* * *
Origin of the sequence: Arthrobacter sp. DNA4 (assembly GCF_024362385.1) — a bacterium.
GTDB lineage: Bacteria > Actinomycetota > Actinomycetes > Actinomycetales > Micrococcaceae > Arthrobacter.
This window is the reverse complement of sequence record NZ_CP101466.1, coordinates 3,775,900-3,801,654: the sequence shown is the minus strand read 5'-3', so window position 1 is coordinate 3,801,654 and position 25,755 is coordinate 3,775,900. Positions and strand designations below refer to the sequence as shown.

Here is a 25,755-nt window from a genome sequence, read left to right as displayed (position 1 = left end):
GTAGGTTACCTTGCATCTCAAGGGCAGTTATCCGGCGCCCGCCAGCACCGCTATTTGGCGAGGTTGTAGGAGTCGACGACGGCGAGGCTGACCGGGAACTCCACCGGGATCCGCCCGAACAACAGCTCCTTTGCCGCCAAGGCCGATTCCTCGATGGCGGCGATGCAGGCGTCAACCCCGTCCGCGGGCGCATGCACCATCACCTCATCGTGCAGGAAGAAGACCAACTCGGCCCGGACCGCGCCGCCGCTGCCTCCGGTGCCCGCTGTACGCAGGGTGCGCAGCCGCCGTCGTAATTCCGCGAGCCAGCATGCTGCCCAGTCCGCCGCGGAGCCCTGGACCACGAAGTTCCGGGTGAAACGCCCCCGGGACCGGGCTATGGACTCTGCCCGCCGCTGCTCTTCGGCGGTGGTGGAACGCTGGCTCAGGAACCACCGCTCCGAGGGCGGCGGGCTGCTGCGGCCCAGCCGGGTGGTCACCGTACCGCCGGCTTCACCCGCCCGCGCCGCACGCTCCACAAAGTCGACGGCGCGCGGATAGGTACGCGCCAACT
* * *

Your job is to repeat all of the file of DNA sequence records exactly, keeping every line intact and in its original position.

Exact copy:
Origin of the sequence: Arthrobacter sp. DNA4 (assembly GCF_024362385.1) — a bacterium.
GTDB lineage: Bacteria > Actinomycetota > Actinomycetes > Actinomycetales > Micrococcaceae > Arthrobacter.
This window is the reverse complement of sequence record NZ_CP101466.1, coordinates 3,775,900-3,801,654: the sequence shown is the minus strand read 5'-3', so window position 1 is coordinate 3,801,654 and position 25,755 is coordinate 3,775,900. Positions and strand designations below refer to the sequence as shown.

Here is a 25,755-nt window from a genome sequence, read left to right as displayed (position 1 = left end):
GTAGGTTACCTTGCATCTCAAGGGCAGTTATCCGGCGCCCGCCAGCACCGCTATTTGGCGAGGTTGTAGGAGTCGACGACGGCGAGGCTGACCGGGAACTCCACCGGGATCCGCCCGAACAACAGCTCCTTTGCCGCCAAGGCCGATTCCTCGATGGCGGCGATGCAGGCGTCAACCCCGTCCGCGGGCGCATGCACCATCACCTCATCGTGCAGGAAGAAGACCAACTCGGCCCGGACCGCGCCGCCGCTGCCTCCGGTGCCCGCTGTACGCAGGGTGCGCAGCCGCCGTCGTAATTCCGCGAGCCAGCATGCTGCCCAGTCCGCCGCGGAGCCCTGGACCACGAAGTTCCGGGTGAAACGCCCCCGGGACCGGGCTATGGACTCTGCCCGCCGCTGCTCTTCGGCGGTGGTGGAACGCTGGCTCAGGAACCACCGCTCCGAGGGCGGCGGGCTGCTGCGGCCCAGCCGGGTGGTCACCGTACCGCCGGCTTCACCCGCCCGCGCCGCACGCTCCACAAAGTCGACGGCGCGCGGATAGGTACGCGCCAACT